This is the kind of manufacturing that makes sense to bring back to the U.S., Coates said.

"We don't want the 20-cent-an-hour T-shirt production back in the U.S.; we want to bring back the more sophisticated manufacturing that uses robots and machinery," she said. "There are fewer jobs but higher production and better-paying jobs."

Closing the skills gap

However, semiconductor manufacturing is far more complex than making T-shirts, and the U.S. currently doesn't have the skilled people to run the facilities, Coates said.

"Skills are a big problem, as a lot was lost when things shifted offshore to China or other places over the last 25 years," she said. "We're struggling to get mold makers and machine operators, so we have to rebuild a lot of those skills."

It remains to be seen how and where the investments from the CHIPS Act will go, Collier said, but the totality of the supply chain must be involved, not just the manufacturing side.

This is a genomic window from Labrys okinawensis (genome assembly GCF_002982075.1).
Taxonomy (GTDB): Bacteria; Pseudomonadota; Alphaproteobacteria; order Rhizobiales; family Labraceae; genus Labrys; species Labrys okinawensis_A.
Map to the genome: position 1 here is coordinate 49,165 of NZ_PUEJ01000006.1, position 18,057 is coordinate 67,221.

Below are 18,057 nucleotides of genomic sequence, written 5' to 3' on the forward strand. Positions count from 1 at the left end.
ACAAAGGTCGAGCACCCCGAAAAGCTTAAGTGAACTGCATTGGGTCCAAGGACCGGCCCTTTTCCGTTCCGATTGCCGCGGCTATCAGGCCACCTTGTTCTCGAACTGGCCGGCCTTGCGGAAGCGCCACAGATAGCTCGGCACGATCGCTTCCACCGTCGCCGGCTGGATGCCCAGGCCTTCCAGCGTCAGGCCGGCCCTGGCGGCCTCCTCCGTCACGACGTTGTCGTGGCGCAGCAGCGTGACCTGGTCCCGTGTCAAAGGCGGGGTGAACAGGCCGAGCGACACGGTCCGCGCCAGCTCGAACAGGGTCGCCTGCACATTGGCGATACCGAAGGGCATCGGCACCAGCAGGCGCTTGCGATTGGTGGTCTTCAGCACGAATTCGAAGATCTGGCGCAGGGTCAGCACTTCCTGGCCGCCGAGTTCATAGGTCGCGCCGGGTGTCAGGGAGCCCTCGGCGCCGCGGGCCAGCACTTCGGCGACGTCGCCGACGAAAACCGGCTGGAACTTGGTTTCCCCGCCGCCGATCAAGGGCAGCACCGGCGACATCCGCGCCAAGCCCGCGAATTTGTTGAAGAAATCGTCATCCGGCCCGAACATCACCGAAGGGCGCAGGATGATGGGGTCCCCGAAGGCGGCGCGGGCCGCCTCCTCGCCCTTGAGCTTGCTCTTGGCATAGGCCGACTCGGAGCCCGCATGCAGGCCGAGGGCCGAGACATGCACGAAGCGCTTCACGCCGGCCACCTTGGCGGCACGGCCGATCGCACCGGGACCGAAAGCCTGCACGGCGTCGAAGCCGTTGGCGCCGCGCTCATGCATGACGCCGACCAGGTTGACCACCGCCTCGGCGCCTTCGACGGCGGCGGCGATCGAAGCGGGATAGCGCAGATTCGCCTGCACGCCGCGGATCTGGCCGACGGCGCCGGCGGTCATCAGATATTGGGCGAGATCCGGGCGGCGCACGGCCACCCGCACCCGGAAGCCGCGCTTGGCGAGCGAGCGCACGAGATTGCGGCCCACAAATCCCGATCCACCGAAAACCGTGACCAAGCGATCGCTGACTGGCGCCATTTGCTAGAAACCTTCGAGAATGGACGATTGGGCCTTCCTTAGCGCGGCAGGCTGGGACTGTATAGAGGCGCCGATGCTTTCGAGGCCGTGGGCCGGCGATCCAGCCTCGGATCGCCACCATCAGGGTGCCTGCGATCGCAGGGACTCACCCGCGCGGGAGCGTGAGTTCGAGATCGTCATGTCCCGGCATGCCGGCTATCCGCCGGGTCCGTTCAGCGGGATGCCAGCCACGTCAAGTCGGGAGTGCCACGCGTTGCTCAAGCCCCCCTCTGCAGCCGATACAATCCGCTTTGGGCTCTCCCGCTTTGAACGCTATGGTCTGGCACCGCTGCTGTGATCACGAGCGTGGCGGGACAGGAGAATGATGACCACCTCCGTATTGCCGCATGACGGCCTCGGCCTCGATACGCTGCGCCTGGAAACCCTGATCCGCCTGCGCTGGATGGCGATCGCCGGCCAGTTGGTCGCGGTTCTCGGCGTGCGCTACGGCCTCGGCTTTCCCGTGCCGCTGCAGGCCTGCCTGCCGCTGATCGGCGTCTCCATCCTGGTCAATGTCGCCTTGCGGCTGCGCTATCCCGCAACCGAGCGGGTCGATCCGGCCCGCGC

"This is the part of the supply chain that everyone's been talking about, but once you have a chip sitting on a wafer, you still have to package it, test it and assemble it onto a board," he said. "We still have to increase our domestic capacities in those supply chain areas as well, so it's not just the manufacturing itself; it's the whole end-to-end lifecycle."

Rebuilding the semiconductor industry in the U.S. won't be quick or easy, but the CHIPS Act is an important first step, according to Coates.

"It's just an excellent start, with enough funding to really boost the industry overall," she said. "And It will trickle down through all parts of the industry, not just the big fabrication plants."

Jim O'Donnell is a TechTarget senior news writer who covers ERP and other enterprise applications for TechTarget Editorial.